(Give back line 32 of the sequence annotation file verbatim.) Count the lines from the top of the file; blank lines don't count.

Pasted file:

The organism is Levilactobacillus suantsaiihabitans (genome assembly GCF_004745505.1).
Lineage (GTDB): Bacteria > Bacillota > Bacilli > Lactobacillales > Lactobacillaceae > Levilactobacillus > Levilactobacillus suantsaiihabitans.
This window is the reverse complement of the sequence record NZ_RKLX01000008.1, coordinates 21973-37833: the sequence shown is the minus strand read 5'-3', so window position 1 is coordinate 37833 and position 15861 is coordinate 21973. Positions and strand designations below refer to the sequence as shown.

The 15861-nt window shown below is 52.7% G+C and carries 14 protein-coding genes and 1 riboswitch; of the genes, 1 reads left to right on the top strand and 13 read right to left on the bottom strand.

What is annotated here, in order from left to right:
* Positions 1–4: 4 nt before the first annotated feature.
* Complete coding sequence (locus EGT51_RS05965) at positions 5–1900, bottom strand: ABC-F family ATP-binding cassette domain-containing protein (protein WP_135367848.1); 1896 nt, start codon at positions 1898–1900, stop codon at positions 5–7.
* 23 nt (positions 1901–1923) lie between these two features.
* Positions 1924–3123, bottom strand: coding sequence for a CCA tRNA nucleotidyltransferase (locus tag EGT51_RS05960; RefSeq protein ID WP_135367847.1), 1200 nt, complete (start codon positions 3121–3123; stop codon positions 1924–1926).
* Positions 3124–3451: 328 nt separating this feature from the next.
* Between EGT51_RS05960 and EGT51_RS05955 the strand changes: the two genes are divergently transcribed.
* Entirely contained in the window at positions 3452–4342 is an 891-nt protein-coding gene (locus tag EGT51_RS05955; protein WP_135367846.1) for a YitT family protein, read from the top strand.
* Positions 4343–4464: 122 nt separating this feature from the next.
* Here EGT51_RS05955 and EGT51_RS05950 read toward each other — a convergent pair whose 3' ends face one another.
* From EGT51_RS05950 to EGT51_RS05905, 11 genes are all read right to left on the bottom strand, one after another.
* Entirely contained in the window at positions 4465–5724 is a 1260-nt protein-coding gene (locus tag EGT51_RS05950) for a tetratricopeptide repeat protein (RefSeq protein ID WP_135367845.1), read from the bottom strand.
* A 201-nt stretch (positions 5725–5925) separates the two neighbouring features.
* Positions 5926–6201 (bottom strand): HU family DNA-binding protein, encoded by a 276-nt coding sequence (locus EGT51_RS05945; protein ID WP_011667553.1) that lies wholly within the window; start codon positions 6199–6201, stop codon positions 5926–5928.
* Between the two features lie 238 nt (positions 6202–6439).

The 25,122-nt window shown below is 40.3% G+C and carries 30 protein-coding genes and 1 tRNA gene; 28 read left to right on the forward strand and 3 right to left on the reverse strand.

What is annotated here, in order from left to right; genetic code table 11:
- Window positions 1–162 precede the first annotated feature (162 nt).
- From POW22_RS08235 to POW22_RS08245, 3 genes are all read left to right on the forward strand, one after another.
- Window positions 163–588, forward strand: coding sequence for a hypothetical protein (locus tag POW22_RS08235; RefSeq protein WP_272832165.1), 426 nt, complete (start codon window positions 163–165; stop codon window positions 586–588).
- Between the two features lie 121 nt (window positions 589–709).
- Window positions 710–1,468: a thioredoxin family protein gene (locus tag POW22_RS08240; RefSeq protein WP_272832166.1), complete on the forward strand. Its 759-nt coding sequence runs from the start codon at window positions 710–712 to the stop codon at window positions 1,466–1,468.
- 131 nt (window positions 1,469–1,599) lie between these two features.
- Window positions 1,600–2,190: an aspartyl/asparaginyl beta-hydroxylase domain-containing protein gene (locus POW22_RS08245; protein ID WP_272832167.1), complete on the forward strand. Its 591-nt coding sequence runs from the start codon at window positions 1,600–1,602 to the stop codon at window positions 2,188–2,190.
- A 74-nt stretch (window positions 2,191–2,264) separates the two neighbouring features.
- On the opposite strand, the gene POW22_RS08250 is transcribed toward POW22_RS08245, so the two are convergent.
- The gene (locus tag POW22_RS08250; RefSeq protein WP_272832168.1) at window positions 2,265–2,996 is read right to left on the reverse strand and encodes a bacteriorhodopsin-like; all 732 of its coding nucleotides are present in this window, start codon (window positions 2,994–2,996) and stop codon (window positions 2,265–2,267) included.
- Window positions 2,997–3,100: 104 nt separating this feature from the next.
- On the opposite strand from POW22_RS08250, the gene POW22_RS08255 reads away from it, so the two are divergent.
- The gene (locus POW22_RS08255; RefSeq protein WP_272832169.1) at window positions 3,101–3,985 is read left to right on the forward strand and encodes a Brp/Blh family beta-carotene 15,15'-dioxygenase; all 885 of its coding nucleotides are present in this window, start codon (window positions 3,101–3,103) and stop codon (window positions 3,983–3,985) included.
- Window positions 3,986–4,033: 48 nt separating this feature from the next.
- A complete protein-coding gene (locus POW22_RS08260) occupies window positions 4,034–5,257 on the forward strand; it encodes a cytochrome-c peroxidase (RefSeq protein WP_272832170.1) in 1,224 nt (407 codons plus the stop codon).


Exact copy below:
- Window positions 2,997–3,100: 104 nt separating this feature from the next.